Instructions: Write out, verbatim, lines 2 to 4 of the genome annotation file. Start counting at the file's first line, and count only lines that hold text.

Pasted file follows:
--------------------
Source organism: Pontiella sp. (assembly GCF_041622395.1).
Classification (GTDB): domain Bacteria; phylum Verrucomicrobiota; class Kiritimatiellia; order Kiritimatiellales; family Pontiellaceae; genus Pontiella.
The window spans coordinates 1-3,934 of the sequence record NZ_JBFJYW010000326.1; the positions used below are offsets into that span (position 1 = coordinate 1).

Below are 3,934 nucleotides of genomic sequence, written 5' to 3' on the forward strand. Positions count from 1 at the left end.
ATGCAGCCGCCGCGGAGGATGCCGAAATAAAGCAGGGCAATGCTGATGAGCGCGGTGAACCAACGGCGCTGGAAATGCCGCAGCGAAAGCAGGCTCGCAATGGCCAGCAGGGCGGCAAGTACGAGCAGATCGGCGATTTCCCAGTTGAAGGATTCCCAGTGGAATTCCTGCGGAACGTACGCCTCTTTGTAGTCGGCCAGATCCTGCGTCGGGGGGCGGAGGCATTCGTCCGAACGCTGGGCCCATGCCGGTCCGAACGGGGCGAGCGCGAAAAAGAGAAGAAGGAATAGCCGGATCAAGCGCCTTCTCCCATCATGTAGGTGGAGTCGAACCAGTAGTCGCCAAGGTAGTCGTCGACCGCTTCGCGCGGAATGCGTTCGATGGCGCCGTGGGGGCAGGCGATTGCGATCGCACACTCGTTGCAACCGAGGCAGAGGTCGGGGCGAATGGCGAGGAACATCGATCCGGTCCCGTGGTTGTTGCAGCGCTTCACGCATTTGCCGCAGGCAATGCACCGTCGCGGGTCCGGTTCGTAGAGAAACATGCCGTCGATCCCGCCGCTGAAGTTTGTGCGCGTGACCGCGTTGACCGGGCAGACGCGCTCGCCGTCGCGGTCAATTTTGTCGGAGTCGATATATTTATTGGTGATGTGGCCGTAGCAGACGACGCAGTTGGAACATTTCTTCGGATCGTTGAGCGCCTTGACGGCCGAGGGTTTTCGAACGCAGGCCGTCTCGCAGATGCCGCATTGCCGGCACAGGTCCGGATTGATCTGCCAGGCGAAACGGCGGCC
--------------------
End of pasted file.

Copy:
Classification (GTDB): domain Bacteria; phylum Verrucomicrobiota; class Kiritimatiellia; order Kiritimatiellales; family Pontiellaceae; genus Pontiella.
The window spans coordinates 1-3,934 of the sequence record NZ_JBFJYW010000326.1; the positions used below are offsets into that span (position 1 = coordinate 1).

Below are 3,934 nucleotides of genomic sequence, written 5' to 3' on the forward strand. Positions count from 1 at the left end.